Narrowing your nostrils is highly unattractive. Why was the author trying to convince us otherwise?
Anyway, I actually liked this book, despite a few problems and a slow beginning. It had a good vibe about it. I felt happy as I was reading it. And it contained pirates. Bad ones.
It started with an action scene (prologue)... and though parts of it were interesting, I had no idea what the H the author was describing. I could't picture any of it. It was all gondolas and bay doors and catwalks and portals and prongs and loops and wires and hoops and grapples and winches and propellers... DUDE! Just... stop. Just stop. I don't see it. This was a precursor to what would happen throughout the book. Long sections where I hadn't a clue what he was trying to describe, and I quickly gave up on ever figuring it out, I just let my eyes scan ahead until the dialog would pick up again. I'm glad to see others had this problem and so we can blame it 100% on the author and pat ourselves on the back for recognizing how bad he is at describing things.
Now, I have a sneaking suspicion that prologue was attached to the beginning to get the reader's initial attention, because I fully expected the adventure to continue, but instead, what came next was rather slow and dull. I mean, an air luxury cruise ship? Unexpected, right? I was thinking maybe an air pirate hunting ship, or an air patrol guard, and I was fully prepared to set a course for adventure, my mind on a new romance... but our hero, Matt Cruse, was merely a bell hop on a luxury cruise line?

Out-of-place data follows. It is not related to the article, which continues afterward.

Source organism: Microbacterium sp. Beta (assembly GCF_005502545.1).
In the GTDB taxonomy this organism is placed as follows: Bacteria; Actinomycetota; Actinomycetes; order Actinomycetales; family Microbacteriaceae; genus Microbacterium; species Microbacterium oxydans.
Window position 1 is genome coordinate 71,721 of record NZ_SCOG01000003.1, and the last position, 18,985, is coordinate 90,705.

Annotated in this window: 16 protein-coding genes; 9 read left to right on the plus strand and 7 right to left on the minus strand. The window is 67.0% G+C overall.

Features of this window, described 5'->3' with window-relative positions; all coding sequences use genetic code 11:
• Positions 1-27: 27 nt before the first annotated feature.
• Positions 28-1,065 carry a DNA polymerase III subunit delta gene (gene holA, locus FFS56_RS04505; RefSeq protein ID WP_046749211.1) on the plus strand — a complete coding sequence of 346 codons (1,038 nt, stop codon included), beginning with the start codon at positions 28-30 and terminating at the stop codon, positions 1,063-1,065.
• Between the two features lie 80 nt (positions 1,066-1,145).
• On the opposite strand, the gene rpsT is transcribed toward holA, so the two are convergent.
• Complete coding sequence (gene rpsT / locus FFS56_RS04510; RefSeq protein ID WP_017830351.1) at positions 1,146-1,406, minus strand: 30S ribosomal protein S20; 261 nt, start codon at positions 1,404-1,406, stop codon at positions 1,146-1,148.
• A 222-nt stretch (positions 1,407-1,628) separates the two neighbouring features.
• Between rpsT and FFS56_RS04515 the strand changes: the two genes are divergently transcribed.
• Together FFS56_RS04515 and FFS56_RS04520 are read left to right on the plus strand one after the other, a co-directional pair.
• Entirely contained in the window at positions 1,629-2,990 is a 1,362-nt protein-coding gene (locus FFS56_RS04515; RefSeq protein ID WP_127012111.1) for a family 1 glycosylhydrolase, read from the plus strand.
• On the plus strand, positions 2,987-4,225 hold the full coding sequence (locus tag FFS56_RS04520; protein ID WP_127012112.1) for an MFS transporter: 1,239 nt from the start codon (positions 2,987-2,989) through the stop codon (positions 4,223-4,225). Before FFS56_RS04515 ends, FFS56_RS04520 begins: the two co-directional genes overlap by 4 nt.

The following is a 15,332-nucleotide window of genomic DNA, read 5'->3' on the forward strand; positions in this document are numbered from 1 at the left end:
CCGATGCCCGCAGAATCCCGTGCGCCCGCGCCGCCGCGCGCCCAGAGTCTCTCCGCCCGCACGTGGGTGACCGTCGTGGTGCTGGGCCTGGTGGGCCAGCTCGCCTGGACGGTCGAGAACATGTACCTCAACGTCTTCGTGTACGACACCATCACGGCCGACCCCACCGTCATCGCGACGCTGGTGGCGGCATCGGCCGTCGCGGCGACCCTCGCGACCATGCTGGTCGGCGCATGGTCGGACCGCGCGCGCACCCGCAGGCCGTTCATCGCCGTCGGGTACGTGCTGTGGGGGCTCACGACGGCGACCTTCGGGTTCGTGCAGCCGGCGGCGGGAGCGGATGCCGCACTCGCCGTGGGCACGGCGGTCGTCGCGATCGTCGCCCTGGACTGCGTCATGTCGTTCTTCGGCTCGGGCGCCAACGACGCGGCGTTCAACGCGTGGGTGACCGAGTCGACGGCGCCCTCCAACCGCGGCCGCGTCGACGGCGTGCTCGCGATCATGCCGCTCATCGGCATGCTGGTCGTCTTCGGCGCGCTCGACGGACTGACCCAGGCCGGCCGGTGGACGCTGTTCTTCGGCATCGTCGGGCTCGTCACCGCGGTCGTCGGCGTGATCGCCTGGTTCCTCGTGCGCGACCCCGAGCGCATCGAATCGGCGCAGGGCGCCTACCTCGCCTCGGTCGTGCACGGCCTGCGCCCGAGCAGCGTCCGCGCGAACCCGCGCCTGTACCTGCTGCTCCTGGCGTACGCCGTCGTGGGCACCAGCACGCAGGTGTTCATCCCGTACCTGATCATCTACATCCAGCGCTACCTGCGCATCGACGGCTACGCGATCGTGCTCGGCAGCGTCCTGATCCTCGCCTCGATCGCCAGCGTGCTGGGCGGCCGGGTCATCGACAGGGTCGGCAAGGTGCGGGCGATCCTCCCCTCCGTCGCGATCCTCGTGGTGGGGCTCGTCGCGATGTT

About 25% (in Kindlese) into it, the pirates arrived and things finally picked up. There were definitely still problems with the scene descriptions, and some holes in the plot (ie. urgently needing to get Kate back to the airship asap so they could take off, but then discovering the pirates' hideout and suddenly having time to kill and needing to stall the pirates for an entire day), but it just turned into a fun read for me at that point. I liked the author's invention of and that it smelled like mango, although I would have gone with dirty dishrag myself. I wasn't a huge fan of Kate at first, as she was so two-dimensional, a caricature of a modern woman more than an actual individual, but she grew on me as the story went on. Matt must be an old soul, since he felt more like 30 years old than 15 years old, but that can be forgiven. I wouldn't recommend this book to everyone, but overall, me likely.
Also, have you gize seen this movie? Best movie ever, by the same name.
PS. Anyone interested in picking the next book?